What is Dadaism: the artistic revolution of the twentieth century

Gioconda | Duchamp

La Gioconda di Duchamp. Image source: https://it.wikipedia.org

Are you familiar with Dadaism and have you wondered what exactly it represents in the vast universe of art? This movement, which emerged in the early decades of the twentieth century, radically transformed the perception of art and the role of the artist, laying the foundation for the advent of later currents such as Surrealism.

Through this post, I want to take you into the heart of Dadaism, discovering together its origins, its defining characteristics, and its lasting impact on artistic culture.

What is Dadaism: the artistic revolution of the twentieth century

Dada | mostre Brescia

The birth of Dadaism, or simply Dada, corresponds to that dramatic period of the twentieth century when World War I was raging. Dada was in fact born in 1916 in Zurich, Switzerland.
This cultural movement represented a clear break with the artistic conventions of the past, opposing everything that had preceded it. 

The founders of Dada including such figures as Marcel Duchamp, Tristan Zara and Hans Arp, sought to disrupt the artistic landscape with provocative nonconformist works, using new media such as photomontage, collage and Ready-made.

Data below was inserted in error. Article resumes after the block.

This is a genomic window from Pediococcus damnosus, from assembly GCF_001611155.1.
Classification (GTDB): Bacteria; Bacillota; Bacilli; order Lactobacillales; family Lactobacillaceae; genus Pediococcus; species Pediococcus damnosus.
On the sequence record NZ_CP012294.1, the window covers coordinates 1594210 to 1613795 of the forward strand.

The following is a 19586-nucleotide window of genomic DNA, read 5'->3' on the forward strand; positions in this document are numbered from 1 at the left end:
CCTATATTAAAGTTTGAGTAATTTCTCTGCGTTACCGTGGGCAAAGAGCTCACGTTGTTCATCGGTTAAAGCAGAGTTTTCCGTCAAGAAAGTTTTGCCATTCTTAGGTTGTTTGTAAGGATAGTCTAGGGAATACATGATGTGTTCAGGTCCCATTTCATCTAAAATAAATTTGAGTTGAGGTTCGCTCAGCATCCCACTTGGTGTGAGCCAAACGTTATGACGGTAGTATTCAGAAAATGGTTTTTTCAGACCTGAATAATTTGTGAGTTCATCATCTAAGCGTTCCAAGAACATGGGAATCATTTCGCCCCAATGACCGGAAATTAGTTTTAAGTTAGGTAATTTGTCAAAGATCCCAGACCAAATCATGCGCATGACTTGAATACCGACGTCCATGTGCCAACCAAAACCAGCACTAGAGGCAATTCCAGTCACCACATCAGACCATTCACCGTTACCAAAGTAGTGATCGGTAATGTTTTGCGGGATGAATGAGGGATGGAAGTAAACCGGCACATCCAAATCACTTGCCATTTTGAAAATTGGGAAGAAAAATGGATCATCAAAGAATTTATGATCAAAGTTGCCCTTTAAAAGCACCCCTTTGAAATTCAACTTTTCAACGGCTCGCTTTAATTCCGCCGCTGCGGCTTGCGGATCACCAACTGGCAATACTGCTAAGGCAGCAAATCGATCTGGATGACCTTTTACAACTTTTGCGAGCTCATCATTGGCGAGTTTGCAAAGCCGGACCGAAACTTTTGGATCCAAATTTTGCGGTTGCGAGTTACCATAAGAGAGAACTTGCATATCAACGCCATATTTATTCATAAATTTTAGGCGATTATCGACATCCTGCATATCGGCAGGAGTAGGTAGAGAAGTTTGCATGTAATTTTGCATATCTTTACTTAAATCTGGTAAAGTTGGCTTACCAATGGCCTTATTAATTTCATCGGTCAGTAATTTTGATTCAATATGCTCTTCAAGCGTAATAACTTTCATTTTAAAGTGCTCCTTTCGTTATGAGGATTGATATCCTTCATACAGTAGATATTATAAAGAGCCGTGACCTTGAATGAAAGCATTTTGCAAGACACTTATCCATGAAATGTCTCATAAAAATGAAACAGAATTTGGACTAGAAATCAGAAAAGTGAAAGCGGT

The term “Dada” is shrouded in mystery, with different theories explaining its origin. Some argue that it reflects children’s language, others that it was randomly chosen precisely because of the absurdity of the sound. However, the essence of Dadaism goes beyond the simple term that identifies it, embodying a spirit of rebellion against convention and an innovative approach to artistic creation.


One of the greatest revolutions brought about by Dadaism was the introduction of the concept of Ready-made, which challenged the very idea of what could be considered art.
Duchamp’s Fountain, a urinal presented as a work of art, challenged the role of the artist and the creative process, opening the way to endless interpretive and expressive possibilities.


Despite its short existence, Dadaism left an indelible mark on 20th century art, inspiring later art movements such as Surrealism. With its rejection of the rules of art and culture and its emphasis on freedom of expression, Dadaism paved the way for further exploration of the depths of the human psyche and the irrational.

Fontana | Duchamp

La Fontana di Marcel Duchamp.

Dadaism with its defiance of conventions and irreverent spirit continues to inspire artists and thinkers to this day, reminding us of the importance of continually questioning and reinventing our perception towards art and creativity.
We can safely say that Dadaism was one of the most revolutionary movements in the history of art.

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